Celebrity iCloud hack lessons for us all

TEMPE, AZ - The recent widespread hacks of celebrity iCloud accounts has many wondering if they should be concerned about storing their private files in the cloud, but before you ‘dump the cloud’, let’s review the details.

Looking at the parameters that allowed this to happen may help you make a more informed decision as to whether cloud storage is for you or not.

Based on the information that has been released thus far, it appears that these celebrities were targeted, which is quite different than random acts of hacking that you and I might be exposed to.

When hackers are not specifically targeting you, they look for easy targets to exploit, so regardless of your future use of cloud storage, there is much to learn from this incident for all your online accounts.

The hackers reportedly used ‘brute force’ attacks which is akin to a massive computerized guessing game.  Every combination of letters, numbers and special characters are guessed until the password is broken.

Because Apple had not limited the number of ‘guesses’ that could be made on one of their associated online services (Find My iPhone), the hackers were able to spend whatever time it took to break the weak passwords – Apple has since closed this security hole.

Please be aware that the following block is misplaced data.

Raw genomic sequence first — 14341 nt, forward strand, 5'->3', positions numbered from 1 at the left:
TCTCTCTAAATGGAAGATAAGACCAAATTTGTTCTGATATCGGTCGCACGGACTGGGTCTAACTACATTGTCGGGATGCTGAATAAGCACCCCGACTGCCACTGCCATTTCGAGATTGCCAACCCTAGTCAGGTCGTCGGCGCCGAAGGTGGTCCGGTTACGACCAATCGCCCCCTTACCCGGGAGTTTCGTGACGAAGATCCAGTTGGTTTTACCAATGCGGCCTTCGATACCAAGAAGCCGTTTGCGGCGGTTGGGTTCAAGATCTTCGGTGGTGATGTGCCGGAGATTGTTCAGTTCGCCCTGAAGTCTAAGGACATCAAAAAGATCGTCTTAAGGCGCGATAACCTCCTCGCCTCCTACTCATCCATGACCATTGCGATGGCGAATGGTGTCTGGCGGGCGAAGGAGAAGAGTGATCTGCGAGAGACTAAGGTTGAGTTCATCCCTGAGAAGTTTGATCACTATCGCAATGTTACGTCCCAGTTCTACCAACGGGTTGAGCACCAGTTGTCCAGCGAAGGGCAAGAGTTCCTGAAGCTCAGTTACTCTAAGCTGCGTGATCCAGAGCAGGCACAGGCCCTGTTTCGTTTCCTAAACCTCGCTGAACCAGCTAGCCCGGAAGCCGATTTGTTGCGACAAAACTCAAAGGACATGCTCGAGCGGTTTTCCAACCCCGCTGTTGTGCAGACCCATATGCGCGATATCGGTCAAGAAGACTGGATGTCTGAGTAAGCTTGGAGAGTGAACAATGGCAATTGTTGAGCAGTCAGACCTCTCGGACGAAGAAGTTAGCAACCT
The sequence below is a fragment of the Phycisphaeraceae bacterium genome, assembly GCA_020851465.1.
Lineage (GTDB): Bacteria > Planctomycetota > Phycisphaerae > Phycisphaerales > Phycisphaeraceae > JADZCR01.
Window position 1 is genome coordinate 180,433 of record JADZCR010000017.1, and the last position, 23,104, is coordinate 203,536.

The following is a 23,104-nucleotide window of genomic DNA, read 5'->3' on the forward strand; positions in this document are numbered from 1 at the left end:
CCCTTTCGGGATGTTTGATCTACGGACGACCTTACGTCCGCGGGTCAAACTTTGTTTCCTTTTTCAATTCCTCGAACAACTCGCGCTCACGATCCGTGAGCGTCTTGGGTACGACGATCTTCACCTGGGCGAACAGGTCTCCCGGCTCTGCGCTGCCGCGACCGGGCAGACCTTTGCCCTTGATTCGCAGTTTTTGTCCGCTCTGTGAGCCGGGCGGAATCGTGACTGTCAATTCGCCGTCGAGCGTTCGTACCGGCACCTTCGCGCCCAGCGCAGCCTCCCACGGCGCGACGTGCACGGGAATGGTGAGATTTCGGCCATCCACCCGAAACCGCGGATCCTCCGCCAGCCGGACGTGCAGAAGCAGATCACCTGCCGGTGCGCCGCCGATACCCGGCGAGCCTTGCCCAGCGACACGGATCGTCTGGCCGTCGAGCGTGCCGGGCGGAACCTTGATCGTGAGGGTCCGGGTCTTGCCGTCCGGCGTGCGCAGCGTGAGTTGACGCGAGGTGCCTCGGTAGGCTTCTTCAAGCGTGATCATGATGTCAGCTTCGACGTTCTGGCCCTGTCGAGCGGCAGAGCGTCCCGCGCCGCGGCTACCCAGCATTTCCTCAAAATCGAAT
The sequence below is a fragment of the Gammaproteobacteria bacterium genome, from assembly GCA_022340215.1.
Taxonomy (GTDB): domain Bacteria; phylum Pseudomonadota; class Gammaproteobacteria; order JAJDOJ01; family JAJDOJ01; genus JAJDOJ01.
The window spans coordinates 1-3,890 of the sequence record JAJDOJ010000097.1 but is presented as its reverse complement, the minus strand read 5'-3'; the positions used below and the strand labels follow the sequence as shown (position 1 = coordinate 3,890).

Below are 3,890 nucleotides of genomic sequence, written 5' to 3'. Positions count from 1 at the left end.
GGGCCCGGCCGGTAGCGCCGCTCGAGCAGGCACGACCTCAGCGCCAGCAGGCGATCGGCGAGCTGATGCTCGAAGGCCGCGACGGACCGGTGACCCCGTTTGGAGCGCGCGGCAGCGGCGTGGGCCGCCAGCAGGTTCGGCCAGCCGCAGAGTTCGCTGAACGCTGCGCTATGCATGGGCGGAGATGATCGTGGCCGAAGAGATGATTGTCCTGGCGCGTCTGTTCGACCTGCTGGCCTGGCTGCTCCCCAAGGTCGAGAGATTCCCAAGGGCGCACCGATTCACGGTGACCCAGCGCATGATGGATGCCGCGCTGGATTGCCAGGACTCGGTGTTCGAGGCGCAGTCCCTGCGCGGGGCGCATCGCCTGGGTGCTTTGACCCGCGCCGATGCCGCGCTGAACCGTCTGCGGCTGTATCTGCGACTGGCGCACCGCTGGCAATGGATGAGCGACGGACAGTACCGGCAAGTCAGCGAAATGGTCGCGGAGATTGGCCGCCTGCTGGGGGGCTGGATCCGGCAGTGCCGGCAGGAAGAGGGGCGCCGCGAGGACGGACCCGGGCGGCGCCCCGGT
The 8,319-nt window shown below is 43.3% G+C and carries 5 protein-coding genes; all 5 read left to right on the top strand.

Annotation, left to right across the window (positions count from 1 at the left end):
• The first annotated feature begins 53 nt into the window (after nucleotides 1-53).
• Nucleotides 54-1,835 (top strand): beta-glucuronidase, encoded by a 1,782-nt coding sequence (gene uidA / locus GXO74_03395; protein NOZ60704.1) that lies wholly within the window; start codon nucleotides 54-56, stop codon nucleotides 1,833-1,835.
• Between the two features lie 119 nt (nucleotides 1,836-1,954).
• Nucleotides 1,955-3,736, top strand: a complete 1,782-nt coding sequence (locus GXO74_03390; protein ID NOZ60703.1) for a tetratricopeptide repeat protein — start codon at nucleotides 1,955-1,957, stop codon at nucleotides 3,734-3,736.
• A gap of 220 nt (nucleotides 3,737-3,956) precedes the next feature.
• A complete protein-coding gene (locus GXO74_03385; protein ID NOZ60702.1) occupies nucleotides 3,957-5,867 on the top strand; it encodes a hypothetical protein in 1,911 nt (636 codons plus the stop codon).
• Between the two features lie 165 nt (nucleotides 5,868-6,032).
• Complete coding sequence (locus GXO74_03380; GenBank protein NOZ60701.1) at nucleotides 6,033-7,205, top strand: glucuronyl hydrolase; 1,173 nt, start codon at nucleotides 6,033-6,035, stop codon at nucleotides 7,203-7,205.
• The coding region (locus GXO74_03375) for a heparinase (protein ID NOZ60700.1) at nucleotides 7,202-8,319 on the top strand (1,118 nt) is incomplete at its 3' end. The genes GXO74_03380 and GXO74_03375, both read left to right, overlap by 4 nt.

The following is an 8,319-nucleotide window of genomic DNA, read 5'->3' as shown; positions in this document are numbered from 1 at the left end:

If the celebrities followed the typical guidance of using a complicated string of characters that’s at least eight characters long but stopped at eight characters, they made the brute force attack pretty easy for hackers.

Security researcher Steve Gibson has an online resource (http://goo.gl/vHyhFX ) that estimates that just about any eight character password can be broken in just over one minute by powerful brute force attackers.

Had they just added seven exclamation points or any other string of easy to remember characters to the end of whatever they were using, they would have made it nearly impossible (from a time standpoint) to crack the passwords in this way.

The other huge mistake that they made was not activating the two-step authentication that just about all popular online services now offer (I refer to it as a Password Fraud Alert that you should setup everywhere http://datadr.com/help/columns/22002 ).

Either one of these steps would have likely protected them, but just like the rest of mankind, they chose ease of use over security with easy to break passwords that they use on all their accounts.

At the very least, make sure your e-mail account has a unique password that is at least 15 characters long, because it's the gateway to virtually every other account you own (remember, password resets get sent to your Inbox!)

I personally have no concerns about using the cloud to store my pictures automatically, but you’ll have to decide for yourself.

If you want the directions for deleting iCloud backups from your iOS devices, go here (http://goo.gl/tc6zRY ) but make sure you back up to your computer first.

My Android phone is set to automatically push my photos and videos to my Google+ account, but they can only be seen by me unless I choose to share them.

Google+ can be an automatic backup system for smartphones, tablets, iPhones and computers; you can find them by searching for #autobackup in your Google+ account.

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